Brilliant Smart Ceiling Fan Remote in Home Assistant

A few months ago I purchased a Brilliant Smart Ceiling Fan Remote or Controller, with the intention of flashing Tasmota on it, and setting it up in Home Assistant. I needed to replace a ceiling fan in our lounge room, and so I also bought a Brilliant Tempest II ceiling fan, which I understood should be compatible with the fan controller. You can see a few photos below, but unfortunately I forgot to take any before I had disassembled the parts, so you'll need to check out the BrilliantSmart product page to see photos before disassembly.

Here is the box...


And the control panel with the cover removed...


And the controller, also with the cover removed...


Fortunately, thanks to some very helpful posts and investigative work from sparkydave, thecubical and exxalmate and posted on the Australia - Electrically Certified Hardware thread on the Home Assistant forums, I knew that this was a Tuya based device, with a secondary microcontroller unit (MCU). Fortunately the TuyaMCU functionality in Tasmota is improving all the time, making it easier to run Tasmota on these type of devices. The Brilliant wall switch I've experimented with previously also relies on a similar arrangement. 

So, after removing the cover from the controller, I could see VCC and GND header holes on the main board. I supplied 3.3V by sticking DuPont cables into the header holes (without soldering) and powered it up. You can just see this in the image above. I started trying to flash it using tuya-convert but it wasn't working. I realised that I needed to supply power, and then press the small button on the side of the main board near the dip switches, in order to get the ESP8266 module into the right mode so that tuya-convert could work its magic. Unfortunately I can't recall whether it was a short or a long press.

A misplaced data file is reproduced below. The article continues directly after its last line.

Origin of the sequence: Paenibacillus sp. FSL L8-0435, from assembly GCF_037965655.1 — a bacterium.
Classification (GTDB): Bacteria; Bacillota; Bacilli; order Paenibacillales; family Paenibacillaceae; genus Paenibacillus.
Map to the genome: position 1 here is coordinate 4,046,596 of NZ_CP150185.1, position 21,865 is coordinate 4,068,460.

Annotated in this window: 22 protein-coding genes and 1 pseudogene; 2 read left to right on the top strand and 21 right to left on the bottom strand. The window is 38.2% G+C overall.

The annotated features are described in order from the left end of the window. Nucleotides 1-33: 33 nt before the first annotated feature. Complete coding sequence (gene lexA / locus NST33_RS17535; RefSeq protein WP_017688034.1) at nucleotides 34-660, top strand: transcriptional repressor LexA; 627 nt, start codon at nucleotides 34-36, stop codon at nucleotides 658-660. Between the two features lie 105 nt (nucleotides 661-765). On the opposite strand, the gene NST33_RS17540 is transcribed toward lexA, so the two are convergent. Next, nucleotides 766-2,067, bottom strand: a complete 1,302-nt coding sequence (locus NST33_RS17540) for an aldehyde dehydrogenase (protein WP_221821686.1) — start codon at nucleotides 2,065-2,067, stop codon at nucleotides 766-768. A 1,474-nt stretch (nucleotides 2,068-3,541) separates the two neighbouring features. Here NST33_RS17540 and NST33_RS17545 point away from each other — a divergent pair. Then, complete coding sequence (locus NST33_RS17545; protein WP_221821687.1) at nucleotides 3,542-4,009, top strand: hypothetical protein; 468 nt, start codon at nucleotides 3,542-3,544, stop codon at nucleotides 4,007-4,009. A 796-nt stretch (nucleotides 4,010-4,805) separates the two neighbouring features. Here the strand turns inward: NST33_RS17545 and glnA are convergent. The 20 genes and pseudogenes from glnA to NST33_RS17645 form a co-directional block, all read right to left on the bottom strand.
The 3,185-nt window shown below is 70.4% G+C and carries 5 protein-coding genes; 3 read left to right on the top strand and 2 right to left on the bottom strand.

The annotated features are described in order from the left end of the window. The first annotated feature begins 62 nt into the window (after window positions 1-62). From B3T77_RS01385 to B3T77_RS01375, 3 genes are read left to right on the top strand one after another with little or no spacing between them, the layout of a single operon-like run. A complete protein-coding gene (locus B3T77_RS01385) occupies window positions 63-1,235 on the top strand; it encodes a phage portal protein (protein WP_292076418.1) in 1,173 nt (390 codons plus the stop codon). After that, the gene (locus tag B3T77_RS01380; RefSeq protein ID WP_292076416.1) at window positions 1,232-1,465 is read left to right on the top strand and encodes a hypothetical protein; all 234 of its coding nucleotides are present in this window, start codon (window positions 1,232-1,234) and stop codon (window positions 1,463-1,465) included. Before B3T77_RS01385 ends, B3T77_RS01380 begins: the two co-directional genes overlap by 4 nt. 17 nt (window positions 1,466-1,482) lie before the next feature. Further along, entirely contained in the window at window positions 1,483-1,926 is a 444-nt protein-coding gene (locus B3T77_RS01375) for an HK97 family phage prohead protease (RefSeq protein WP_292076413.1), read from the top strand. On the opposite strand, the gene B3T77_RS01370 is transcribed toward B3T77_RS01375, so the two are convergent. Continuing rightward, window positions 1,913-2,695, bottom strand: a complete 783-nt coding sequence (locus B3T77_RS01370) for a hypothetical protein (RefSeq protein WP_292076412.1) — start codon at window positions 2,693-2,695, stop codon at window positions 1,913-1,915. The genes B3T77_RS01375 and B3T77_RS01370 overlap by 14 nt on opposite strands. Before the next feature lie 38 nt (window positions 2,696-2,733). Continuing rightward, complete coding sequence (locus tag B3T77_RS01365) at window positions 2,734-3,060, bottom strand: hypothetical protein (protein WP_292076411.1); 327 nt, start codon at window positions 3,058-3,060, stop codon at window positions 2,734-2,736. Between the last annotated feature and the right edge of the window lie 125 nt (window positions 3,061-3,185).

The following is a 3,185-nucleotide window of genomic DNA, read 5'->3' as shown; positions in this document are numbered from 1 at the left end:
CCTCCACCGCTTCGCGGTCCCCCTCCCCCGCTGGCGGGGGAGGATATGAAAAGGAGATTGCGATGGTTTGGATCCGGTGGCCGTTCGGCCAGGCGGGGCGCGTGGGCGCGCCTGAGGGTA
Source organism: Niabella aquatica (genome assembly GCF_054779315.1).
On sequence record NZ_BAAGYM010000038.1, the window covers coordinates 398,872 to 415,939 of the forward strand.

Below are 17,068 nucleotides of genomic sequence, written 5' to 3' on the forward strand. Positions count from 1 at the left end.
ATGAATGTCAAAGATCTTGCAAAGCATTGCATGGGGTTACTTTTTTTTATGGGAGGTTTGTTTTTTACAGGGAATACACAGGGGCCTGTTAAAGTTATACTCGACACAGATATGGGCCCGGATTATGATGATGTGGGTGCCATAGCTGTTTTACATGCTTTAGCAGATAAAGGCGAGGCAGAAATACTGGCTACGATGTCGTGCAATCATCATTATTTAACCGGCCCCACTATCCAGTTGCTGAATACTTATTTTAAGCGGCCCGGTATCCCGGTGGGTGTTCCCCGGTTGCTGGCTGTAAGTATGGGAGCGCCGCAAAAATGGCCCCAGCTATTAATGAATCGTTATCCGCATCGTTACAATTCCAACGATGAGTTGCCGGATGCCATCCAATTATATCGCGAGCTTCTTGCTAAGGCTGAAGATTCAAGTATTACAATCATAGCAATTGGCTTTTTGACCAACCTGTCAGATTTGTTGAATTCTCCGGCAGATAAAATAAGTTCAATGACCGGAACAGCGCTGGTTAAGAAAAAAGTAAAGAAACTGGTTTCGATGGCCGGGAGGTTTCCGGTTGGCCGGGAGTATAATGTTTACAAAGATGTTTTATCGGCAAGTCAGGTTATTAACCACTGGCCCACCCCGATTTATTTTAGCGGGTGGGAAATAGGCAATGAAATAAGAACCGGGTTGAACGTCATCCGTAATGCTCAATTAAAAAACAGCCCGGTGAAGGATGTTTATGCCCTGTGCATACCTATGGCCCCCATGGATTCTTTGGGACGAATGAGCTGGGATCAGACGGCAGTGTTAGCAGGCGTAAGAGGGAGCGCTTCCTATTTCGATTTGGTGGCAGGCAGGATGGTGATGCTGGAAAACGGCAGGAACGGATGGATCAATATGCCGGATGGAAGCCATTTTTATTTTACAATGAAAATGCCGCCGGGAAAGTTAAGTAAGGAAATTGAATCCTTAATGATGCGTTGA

I flashed with the most recent version of Tasmota at the time (7.1.1.1), configured WiFi and MQTT settings, and then set up the Tasmota configuration as follows.

 Module 54            # enable TuyaMCU module
 TuyaMCU 11,1         # set Switch1 (fnId 11) to dpId 1 (light on/off)
 TuyaMCU 12,9         # set Switch2 (fnId 12) to dpId 9 (fan on/off)
 TuyaMCU 21,10        # set Dimmer (fnId 21) to dpId 10 (light dimmer)
 DimmerRange 0,255    # set dimmer range
 SetOption59 1        # publish state via MQTT on power command
 SetOption66 1        # publish TuyaReceived via MQTT 

My friendly electrician then came the next day to install the fan controller (and a few other bits and pieces I'll write about in some other posts).

I was pleased to find that the remote control worked perfectly straight away, and I was able to control the above functions using the Tasmota WebUI, which you can see below.


The next step was to get the fan controller working with Home Assistant. I started off just controlling the fan and light on/off state, and the light dimmer, but again, following advice from thecubical and exxalmate, I was able to derive a Home Assistant configuration that also allowed me to set and control fan speeds. You can see the entry in my configuration.yaml file below.

 fan:
  - platform: mqtt  
    name: "Fan Lounge"  
    command_topic: "cmnd/fc_bri_01/POWER1"
    state_topic: "tele/fc_bri_01/STATE"
    state_value_template: "{{ value_json.POWER1 }}"
    speed_command_topic: "cmnd/fc_bri_01/Backlog"
    speed_state_topic: "tele/fc_bri_01/RESULT"
    speed_value_template: >
      {% if value_json.TuyaReceived.Data == "55AA03070005030400010016" %}
        Power1 1; TuyaSend4 3,0
      {% elif value_json.TuyaReceived.Data == "55AA03070005030400010117" %}
        Power1 1; TuyaSend4 3,1
      {% elif value_json.TuyaReceived.Data == "55AA03070005030400010218" %}